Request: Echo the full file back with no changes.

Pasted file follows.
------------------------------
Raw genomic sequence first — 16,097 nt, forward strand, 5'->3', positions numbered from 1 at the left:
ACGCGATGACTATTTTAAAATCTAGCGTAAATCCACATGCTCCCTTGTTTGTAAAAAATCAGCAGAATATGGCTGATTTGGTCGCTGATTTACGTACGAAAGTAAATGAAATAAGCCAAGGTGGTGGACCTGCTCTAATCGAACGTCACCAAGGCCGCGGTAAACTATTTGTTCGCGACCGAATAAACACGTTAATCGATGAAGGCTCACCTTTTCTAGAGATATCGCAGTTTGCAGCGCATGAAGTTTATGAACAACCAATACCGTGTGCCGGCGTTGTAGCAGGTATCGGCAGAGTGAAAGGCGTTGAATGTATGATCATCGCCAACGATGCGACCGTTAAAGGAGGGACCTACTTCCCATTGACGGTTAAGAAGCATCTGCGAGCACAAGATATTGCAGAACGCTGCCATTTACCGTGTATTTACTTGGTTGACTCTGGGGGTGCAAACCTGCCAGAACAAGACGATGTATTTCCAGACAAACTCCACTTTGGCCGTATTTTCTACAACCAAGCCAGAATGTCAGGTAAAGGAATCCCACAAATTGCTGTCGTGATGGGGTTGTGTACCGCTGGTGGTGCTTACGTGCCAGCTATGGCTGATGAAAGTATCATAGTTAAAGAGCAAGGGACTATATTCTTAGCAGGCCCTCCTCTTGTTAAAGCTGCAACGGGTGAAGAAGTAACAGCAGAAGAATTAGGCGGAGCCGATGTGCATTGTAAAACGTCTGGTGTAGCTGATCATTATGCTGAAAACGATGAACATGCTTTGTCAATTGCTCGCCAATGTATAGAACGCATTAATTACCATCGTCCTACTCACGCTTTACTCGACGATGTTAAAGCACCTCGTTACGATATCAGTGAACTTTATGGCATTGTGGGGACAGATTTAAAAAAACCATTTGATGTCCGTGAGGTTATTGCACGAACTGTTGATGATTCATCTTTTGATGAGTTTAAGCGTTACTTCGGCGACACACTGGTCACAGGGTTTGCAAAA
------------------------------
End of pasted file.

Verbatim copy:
Raw genomic sequence first — 16,097 nt, forward strand, 5'->3', positions numbered from 1 at the left:
ACGCGATGACTATTTTAAAATCTAGCGTAAATCCACATGCTCCCTTGTTTGTAAAAAATCAGCAGAATATGGCTGATTTGGTCGCTGATTTACGTACGAAAGTAAATGAAATAAGCCAAGGTGGTGGACCTGCTCTAATCGAACGTCACCAAGGCCGCGGTAAACTATTTGTTCGCGACCGAATAAACACGTTAATCGATGAAGGCTCACCTTTTCTAGAGATATCGCAGTTTGCAGCGCATGAAGTTTATGAACAACCAATACCGTGTGCCGGCGTTGTAGCAGGTATCGGCAGAGTGAAAGGCGTTGAATGTATGATCATCGCCAACGATGCGACCGTTAAAGGAGGGACCTACTTCCCATTGACGGTTAAGAAGCATCTGCGAGCACAAGATATTGCAGAACGCTGCCATTTACCGTGTATTTACTTGGTTGACTCTGGGGGTGCAAACCTGCCAGAACAAGACGATGTATTTCCAGACAAACTCCACTTTGGCCGTATTTTCTACAACCAAGCCAGAATGTCAGGTAAAGGAATCCCACAAATTGCTGTCGTGATGGGGTTGTGTACCGCTGGTGGTGCTTACGTGCCAGCTATGGCTGATGAAAGTATCATAGTTAAAGAGCAAGGGACTATATTCTTAGCAGGCCCTCCTCTTGTTAAAGCTGCAACGGGTGAAGAAGTAACAGCAGAAGAATTAGGCGGAGCCGATGTGCATTGTAAAACGTCTGGTGTAGCTGATCATTATGCTGAAAACGATGAACATGCTTTGTCAATTGCTCGCCAATGTATAGAACGCATTAATTACCATCGTCCTACTCACGCTTTACTCGACGATGTTAAAGCACCTCGTTACGATATCAGTGAACTTTATGGCATTGTGGGGACAGATTTAAAAAAACCATTTGATGTCCGTGAGGTTATTGCACGAACTGTTGATGATTCATCTTTTGATGAGTTTAAGCGTTACTTCGGCGACACACTGGTCACAGGGTTTGCAAAA